Trump’s Executive Orders Challenge Congress to Reach Broader Stimulus Deal

Trump’s Executive Orders Challenge Congress to Reach Broader Stimulus Deal
House Speaker Nancy Pelosi (D-Calif.), with Senate Minority Leader Chuck Schumer (D-N.Y.), speaks to reporters at the Capitol in Washington on Aug. 1, 2020. (Manuel Balce Ceneta/AP Photo)
Emel Akan

WASHINGTON—Wall Street received a boost from President Donald Trump’s new executive orders that extended some pandemic relief. While the relief falls short of expectations, it provides a new incentive for Congress to reach a deal on a broader fiscal package, economists say.

Trump signed four executive orders on Aug. 8, extending extra unemployment benefits, deferring payroll taxes, extending student loan relief, and providing assistance to renters and homeowners through eviction protections.

“The real purpose was to get the Democrats in a better position to compromise,” according to Casey Mulligan, professor of economics at the University of Chicago and former White House chief economist under Trump.

“And I think he did a great job of that,” he told The Epoch Times.

According to Mulligan, the U.S. economic recovery “will be better in many dimensions by not having the stimulus.”

“The president understands this and that’s why he’s not in a hurry to reach a deal.”

In a recent study, Mulligan and economist Stephen Moore found that suspending the payroll tax through the end of the year would stimulate the economy and boost employment by about 2.7 million jobs.

Wall Street analysts are still expecting both Republicans and Democrats to make compromises and pass legislation worth around $1.5 trillion this month, as part of federal government support for the economy.

Through the end of the year, Trump’s policies will likely provide nearly $200 billion in fiscal relief, which is mostly temporary, according to Goldman Sachs.

“There is some risk that these orders reduce the urgency of talks on Capitol Hill regarding broader fiscal legislation,” Goldman Sachs chief economist Jan Hatzius wrote in a report. “But we also believe they could motivate congressional Democrats to come closer than they have so far to the Republican offer of slightly more than $1 trillion.”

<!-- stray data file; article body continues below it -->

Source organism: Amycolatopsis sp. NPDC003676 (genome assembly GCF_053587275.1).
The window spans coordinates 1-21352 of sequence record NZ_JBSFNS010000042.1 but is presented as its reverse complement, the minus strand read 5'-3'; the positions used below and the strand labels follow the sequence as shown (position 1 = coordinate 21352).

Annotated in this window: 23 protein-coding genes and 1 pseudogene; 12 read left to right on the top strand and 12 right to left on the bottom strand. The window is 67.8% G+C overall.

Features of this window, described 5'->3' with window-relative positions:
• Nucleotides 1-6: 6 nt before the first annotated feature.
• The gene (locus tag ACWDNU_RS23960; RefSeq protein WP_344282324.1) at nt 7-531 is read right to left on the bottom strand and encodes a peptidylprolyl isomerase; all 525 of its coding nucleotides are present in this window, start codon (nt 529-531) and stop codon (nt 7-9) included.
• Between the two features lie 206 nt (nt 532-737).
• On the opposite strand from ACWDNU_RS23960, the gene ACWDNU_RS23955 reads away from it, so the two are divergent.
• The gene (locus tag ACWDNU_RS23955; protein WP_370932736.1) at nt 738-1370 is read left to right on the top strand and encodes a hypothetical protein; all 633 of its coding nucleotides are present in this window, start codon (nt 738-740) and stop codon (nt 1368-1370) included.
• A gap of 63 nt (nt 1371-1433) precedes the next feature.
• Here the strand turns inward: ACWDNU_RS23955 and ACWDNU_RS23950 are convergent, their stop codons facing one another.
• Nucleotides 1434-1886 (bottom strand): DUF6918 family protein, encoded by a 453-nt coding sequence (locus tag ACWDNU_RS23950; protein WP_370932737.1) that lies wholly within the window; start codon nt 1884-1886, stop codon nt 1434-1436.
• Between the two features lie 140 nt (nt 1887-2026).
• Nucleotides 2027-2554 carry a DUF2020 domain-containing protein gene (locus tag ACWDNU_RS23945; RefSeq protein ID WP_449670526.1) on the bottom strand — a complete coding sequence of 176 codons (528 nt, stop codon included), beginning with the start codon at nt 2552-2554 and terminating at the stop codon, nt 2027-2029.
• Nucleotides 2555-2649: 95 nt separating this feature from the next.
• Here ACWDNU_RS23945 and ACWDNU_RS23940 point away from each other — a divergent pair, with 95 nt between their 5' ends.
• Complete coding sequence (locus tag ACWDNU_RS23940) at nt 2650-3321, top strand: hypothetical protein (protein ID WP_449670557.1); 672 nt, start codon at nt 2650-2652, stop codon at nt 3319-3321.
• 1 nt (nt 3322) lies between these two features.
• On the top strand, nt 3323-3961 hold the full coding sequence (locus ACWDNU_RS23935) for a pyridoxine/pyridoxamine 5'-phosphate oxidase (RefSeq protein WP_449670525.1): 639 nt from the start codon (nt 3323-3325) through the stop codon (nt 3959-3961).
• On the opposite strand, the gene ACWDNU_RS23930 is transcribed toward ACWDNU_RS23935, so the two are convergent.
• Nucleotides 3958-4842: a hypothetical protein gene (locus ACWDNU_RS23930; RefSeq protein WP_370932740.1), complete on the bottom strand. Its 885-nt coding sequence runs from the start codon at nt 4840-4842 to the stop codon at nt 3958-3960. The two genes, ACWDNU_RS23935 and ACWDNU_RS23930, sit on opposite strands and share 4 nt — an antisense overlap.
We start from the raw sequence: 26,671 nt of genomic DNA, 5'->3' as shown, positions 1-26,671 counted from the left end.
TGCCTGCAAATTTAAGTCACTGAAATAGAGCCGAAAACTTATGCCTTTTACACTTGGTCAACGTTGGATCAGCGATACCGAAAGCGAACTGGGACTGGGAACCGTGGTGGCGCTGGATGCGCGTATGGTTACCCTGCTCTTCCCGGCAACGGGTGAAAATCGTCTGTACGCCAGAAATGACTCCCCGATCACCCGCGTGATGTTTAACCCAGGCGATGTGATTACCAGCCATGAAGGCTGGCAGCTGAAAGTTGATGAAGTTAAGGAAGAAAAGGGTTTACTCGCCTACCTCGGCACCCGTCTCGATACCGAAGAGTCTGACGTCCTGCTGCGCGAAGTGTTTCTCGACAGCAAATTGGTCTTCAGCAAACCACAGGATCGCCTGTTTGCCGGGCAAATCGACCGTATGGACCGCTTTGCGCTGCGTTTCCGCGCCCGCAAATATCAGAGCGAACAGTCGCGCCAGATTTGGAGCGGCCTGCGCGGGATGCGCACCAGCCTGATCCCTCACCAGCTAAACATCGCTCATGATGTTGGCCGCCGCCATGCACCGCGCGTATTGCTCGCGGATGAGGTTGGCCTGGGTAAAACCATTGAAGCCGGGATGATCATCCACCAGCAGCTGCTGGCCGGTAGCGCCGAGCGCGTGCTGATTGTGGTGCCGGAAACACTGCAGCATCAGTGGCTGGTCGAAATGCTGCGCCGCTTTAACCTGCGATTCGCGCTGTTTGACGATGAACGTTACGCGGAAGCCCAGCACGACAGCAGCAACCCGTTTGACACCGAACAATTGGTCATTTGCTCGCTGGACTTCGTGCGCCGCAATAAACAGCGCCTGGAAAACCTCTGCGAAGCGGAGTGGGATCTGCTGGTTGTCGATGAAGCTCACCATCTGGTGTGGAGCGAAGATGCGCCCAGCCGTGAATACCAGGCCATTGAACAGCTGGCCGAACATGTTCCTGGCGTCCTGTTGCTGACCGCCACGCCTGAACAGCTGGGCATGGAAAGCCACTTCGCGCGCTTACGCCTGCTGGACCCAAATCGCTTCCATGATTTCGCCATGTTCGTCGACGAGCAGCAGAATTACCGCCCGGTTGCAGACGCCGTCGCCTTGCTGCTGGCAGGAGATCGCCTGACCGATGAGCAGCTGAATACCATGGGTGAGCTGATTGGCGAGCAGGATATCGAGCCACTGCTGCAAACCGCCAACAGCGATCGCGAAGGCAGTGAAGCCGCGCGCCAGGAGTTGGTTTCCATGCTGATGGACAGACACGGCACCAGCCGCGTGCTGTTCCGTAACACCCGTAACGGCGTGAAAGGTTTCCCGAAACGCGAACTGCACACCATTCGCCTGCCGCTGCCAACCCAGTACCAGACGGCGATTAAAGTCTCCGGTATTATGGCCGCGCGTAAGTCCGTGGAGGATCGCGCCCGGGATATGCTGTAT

As of the time of this writing, Democrats and Republicans remain far apart with respect to the size and priorities of the stimulus.

The White House and Senate Republicans have indicated that they would keep the additional spending closer to $1 trillion, while Democrats have pushed for the nearly $3.4 trillion HEROES Act that passed the House in May.

The extra unemployment benefit and support for state and local governments seemed to stand out as sticking points during the talks that collapsed on Aug. 7.

House Speaker Nancy Pelosi (D-Calif.) called Trump’s executive actions “absurdly unconstitutional.”

Democrats may sue to block the orders but legal challenges could be “politically fraught,” according to Hatzius, since most of the orders “accomplish politically popular goals.”

“There is also a good chance that by the time legal action had an effect, the policies would no longer be relevant because Congress might pass legislation supplanting them,” he wrote.

Stocks rallied at the start of the week with renewed optimism surrounding stimulus talks and a potential COVID-19 vaccine.

Despite the ongoing legislative stalemate over a relief bill, Trump said the markets welcomed the executive actions.

“It would have been so much easier than doing it the way we did it,” he said during a press conference on Aug. 10. “But we did something that’s very important. And, frankly, it’s been well received.”

Trump’s executive order extends the enhanced weekly unemployment benefit at $400, instead of $600. And he has directed $44 billion from the Disaster Relief Fund to pay 75 percent of the benefit; the remaining 25 percent would come from states.

Treasury Secretary Steven Mnuchin said during the press conference on Aug. 10 that the payments could be expected “within a week or two.”

The Committee for a Responsible Federal Budget estimated that the funding for the program would run out in five weeks if claims continue at around the current level. Economists believe this might force Congress to act before September to prevent further disruptions to the unemployment benefit.

Trump’s recent executive action also deferred the collection of the employee-side payroll taxes paid from Sept. 1 through Dec. 31, 2020; the deferral applies to any employee making less than $104,000 per year.

This action could add up to $40 billion a month to the paychecks of Americans, JPMorgan stated in a research report.

The order also instructs the Treasury Department to “explore avenues, including legislation, to eliminate the obligation to pay the taxes deferred.”

Trump said on Aug. 10 he would take further executive actions to stimulate the economy, including a capital gains tax cut and a tax relief for middle-income families.

Emel Akan is a senior White House correspondent for The Epoch Times, where she covers the Biden administration. Prior to this role, she covered the economic policies of the Trump administration. Previously, she worked in the financial sector as an investment banker at JPMorgan. She graduated with a master’s degree in business administration from Georgetown University.
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